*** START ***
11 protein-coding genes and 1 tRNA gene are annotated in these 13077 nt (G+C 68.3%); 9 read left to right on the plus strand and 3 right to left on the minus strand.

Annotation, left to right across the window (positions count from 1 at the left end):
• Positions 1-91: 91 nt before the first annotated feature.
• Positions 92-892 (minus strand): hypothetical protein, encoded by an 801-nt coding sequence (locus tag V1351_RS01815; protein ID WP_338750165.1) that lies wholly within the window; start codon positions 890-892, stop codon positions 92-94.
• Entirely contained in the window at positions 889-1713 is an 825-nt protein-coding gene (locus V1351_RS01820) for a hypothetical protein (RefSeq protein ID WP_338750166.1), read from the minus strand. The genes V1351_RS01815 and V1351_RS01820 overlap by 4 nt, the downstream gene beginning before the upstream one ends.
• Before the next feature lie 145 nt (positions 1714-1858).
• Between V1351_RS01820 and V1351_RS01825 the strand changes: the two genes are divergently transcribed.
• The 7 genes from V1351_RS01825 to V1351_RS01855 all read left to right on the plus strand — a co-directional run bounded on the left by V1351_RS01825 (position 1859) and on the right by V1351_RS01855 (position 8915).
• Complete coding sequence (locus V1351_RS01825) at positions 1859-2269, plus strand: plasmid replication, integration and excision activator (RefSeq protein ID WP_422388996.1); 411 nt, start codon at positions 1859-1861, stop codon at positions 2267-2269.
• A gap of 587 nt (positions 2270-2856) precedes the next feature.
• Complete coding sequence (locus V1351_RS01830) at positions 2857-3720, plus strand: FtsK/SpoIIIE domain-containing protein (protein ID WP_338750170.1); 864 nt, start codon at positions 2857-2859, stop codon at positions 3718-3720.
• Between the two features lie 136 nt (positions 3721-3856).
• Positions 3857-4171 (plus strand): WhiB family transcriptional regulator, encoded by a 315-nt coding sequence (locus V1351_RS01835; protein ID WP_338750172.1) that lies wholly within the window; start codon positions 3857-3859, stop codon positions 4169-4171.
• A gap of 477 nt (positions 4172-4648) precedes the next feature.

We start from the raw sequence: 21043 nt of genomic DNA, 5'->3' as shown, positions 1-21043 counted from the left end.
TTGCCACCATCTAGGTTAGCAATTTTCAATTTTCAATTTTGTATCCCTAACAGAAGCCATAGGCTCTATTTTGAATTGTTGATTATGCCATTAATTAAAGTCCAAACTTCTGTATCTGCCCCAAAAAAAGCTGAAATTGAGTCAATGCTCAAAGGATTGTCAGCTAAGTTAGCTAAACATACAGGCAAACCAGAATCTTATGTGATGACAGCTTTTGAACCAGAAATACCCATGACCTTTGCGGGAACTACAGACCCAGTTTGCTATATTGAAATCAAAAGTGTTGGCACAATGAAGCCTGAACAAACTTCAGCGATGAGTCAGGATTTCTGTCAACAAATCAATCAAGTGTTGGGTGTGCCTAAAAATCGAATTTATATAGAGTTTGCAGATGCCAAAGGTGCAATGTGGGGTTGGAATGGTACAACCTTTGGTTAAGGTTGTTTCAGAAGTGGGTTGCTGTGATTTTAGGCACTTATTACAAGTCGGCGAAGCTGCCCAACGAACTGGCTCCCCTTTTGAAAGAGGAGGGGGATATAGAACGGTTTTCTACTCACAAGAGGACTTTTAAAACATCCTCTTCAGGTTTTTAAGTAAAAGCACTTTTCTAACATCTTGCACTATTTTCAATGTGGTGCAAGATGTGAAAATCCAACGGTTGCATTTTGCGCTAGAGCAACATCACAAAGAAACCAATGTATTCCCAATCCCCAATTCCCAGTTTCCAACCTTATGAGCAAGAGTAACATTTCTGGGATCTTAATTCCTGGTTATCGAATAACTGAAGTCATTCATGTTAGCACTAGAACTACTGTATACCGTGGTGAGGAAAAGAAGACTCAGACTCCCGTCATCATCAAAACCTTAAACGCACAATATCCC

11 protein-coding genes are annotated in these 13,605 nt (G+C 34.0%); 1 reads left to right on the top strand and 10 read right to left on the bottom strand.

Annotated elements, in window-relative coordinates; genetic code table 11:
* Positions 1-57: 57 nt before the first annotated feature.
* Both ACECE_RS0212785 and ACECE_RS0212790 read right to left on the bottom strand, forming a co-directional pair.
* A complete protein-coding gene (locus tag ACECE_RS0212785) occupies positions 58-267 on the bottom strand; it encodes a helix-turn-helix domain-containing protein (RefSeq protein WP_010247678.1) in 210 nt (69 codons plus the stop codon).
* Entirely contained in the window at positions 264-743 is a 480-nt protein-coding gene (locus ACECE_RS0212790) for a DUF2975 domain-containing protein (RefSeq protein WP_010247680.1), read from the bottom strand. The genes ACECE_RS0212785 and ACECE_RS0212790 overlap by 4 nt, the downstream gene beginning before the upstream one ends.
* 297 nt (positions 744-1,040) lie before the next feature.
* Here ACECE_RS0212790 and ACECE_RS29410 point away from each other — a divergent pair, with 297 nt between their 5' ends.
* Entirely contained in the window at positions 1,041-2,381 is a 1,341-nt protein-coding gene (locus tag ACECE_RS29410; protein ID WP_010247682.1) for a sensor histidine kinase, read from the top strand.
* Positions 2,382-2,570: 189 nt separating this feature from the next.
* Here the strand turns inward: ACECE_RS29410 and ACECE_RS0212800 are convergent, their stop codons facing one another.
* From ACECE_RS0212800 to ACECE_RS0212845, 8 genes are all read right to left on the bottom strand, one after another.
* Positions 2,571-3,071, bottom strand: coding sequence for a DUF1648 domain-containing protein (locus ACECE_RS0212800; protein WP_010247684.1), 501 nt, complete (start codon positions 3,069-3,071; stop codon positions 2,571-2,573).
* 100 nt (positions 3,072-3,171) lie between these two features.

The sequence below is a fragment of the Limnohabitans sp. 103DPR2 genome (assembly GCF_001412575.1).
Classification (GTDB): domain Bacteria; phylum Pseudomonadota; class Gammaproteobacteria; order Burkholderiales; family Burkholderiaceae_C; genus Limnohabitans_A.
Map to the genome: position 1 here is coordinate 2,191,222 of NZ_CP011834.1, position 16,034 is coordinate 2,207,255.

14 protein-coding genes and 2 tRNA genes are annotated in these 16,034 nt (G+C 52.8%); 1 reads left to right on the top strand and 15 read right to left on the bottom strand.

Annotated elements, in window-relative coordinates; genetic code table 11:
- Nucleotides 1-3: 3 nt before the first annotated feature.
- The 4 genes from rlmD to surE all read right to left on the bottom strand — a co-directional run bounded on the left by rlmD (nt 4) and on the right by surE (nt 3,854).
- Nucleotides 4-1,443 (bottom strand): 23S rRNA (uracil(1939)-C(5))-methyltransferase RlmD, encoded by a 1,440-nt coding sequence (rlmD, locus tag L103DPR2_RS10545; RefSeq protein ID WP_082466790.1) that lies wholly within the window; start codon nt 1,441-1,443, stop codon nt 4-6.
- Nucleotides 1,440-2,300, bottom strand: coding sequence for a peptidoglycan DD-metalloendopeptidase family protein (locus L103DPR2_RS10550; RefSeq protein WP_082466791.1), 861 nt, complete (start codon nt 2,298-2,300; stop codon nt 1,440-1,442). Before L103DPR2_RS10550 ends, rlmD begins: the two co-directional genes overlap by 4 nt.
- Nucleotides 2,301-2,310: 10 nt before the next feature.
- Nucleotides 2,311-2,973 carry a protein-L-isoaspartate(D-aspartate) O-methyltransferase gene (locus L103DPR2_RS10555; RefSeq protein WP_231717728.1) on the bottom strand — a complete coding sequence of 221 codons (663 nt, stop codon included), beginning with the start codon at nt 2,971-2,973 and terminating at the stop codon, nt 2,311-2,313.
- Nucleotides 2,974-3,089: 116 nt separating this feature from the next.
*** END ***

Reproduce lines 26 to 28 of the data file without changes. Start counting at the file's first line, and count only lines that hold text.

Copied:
* Positions 2,382-2,570: 189 nt separating this feature from the next.
* Here the strand turns inward: ACECE_RS29410 and ACECE_RS0212800 are convergent, their stop codons facing one another.
* From ACECE_RS0212800 to ACECE_RS0212845, 8 genes are all read right to left on the bottom strand, one after another.